The director of Waterford Institute of Technology has called for tax incentives to encourage investment in Ireland’s research infrastructure.
Speaking at the completion of the new information technology services centre at the Waterford Institute of Technology, Professor Kieran Byrne said that incentives were needed to support investment in research, development and innovation and that initiatives equivalent to the Section 23s, which stimulated investment in student residences, should be introduced to support research buildings and laboratories.
“In the face of uncertainty in public finances, there may be a temptation amongst decision makers to reduce emphasis on education and R&D. Whilst we should examine other income streams apart from the Exchequer, there’s no doubt that the pulse of a flagging economy can be quickened by state investment in education and research as a method of sustaining long-term growth. Tax credit incentives and other initiatives should be a government priority through the creation of a well developed collaboration between the public and private sectors.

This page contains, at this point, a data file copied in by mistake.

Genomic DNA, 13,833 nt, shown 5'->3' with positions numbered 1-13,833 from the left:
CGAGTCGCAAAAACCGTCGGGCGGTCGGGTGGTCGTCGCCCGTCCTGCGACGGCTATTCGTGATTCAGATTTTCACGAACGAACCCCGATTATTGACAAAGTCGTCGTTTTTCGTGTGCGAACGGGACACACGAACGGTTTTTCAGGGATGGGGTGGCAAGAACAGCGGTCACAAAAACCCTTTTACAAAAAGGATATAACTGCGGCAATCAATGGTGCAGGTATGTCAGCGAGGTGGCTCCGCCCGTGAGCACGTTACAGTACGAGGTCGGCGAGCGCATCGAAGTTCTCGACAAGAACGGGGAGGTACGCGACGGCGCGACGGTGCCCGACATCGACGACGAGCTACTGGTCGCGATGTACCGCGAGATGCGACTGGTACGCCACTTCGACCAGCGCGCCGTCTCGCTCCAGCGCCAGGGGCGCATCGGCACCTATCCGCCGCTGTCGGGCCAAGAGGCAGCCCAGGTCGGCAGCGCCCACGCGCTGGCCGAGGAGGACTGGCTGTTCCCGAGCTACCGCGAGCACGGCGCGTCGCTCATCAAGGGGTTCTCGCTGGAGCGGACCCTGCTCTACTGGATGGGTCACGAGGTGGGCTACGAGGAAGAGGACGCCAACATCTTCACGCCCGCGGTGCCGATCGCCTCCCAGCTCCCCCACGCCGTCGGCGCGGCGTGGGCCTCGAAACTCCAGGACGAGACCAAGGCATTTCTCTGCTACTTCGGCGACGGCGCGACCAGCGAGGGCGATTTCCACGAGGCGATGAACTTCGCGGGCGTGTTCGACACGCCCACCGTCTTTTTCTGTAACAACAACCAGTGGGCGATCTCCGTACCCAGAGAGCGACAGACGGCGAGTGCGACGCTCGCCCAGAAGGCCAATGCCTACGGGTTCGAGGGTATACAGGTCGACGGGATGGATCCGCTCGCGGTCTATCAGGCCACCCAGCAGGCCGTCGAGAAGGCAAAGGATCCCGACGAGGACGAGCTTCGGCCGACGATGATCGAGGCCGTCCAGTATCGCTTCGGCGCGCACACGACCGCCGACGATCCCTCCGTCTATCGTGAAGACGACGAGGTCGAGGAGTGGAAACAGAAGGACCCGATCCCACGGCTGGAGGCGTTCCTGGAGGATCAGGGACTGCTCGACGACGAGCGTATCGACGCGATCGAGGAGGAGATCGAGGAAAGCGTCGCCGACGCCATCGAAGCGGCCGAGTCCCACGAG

“Tax credits that benefit those industries that form links with third level institutions would create a developed attitude to research and ensure that R&D remains high on the educational and economic agenda. Investment in tax credits benefiting lifelong learning would enable Ireland’s workforce to raise its skill quotient whilst minimising the drop in income associated with additional training. For it to work, this indirect investment could be tied to negotiations on benchmarking and national wage agreements,” said Byrne.
The new information technology centre will also house the Centre for the Advancement of Learning of Maths, Science and Technology. The Centre will play a key part in the effort to increase the number of students taking science subjects or science degrees in secondary and higher education.
By Brian Skelly
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